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Affirming a disjunct
This article does not cite any references or sources. (November 2007) 
The formal fallacy of affirming a disjunct also known as the fallacy of the alternative disjunct or a false exclusionary disjunct occurs when a deductive argument takes the following logical form:
 A or B
 A
 Therefore, it is not the case that B
Or in logical operators:
 <math> p \vee q</math>
 <math> p </math>
 <math>{} \vdash {}</math> ¬ <math>q</math>
Where <math>{} \vdash {}</math> denotes a logical assertion.
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Explanation
The fallacy lies in concluding that one disjunct must be false because the other disjunct is true; in fact they may both be true because "or" is defined inclusively rather than exclusively. It is a fallacy of equivocation between the operations OR and XOR.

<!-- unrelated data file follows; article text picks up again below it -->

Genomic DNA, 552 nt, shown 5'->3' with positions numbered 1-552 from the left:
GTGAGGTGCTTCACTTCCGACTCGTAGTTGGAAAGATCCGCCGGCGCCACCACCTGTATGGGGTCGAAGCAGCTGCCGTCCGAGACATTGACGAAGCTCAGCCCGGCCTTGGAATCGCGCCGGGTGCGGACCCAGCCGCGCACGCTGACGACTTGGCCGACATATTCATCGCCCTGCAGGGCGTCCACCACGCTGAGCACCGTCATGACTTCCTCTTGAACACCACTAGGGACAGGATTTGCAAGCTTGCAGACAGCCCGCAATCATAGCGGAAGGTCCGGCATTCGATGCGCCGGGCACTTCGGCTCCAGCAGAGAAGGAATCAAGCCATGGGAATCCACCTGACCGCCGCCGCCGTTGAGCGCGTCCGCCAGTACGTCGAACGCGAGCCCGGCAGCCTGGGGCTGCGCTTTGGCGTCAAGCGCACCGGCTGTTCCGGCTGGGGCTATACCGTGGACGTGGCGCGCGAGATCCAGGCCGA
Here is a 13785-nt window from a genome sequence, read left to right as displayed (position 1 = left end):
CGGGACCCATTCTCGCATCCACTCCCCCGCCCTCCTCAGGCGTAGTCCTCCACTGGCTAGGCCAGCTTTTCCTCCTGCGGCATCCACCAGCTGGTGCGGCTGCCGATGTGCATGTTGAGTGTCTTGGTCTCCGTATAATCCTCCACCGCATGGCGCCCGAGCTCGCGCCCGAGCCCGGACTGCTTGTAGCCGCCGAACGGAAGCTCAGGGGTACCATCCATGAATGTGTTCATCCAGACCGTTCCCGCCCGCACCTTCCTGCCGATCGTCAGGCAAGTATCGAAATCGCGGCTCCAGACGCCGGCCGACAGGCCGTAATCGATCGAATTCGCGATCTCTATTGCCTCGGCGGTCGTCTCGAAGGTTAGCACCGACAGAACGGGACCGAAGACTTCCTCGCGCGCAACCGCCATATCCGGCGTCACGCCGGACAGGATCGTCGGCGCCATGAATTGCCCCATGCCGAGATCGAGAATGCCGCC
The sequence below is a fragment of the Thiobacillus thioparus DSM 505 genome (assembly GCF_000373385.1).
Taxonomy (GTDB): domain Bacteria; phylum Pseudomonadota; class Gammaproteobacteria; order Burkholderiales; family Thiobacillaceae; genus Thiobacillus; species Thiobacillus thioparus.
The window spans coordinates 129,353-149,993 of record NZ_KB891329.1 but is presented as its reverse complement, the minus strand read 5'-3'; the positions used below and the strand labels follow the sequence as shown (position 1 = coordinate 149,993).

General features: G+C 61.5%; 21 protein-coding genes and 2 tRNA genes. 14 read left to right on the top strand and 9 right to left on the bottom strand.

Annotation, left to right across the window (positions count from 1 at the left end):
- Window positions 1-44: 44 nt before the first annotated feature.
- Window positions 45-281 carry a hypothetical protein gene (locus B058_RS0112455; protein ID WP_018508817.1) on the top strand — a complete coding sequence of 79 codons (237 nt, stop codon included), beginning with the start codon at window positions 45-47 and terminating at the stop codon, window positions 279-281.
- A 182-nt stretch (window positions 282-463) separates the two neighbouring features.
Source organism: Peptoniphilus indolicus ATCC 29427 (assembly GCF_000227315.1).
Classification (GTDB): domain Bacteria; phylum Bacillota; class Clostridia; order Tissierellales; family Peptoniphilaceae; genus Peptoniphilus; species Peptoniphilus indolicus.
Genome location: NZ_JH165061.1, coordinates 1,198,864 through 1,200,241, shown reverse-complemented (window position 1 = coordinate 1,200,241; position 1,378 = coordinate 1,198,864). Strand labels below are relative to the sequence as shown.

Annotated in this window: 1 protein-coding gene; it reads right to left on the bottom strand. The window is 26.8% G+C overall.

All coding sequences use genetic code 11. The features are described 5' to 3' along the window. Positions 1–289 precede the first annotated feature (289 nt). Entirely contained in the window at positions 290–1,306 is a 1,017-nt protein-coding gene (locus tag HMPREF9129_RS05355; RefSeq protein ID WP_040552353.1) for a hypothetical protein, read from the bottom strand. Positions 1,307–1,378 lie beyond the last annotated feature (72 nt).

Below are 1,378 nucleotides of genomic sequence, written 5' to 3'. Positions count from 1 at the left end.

Affirming the disjunct should not be confused with the valid argument known as the disjunctive syllogism.
Example
The following argument indicates the invalidity of affirming a disjunct:
 Max is a cat or Max is a mammal.
 Max is a cat.
 Therefore, Max is not a mammal.
This inference is invalid. If Max is a cat then Max is also a mammal. (Remember "or" is defined in an inclusive sense not an exclusive sense.)
A second example provides a first proposition that appears realistic and shows how an obviously flawed conclusion still arises under this fallacy.
 To be on the cover of Vogue Magazine, one must be a celebrity or very beautiful.
 This month's cover was a celebrity.
 Therefore, this celebrity is not very beautiful.
See also
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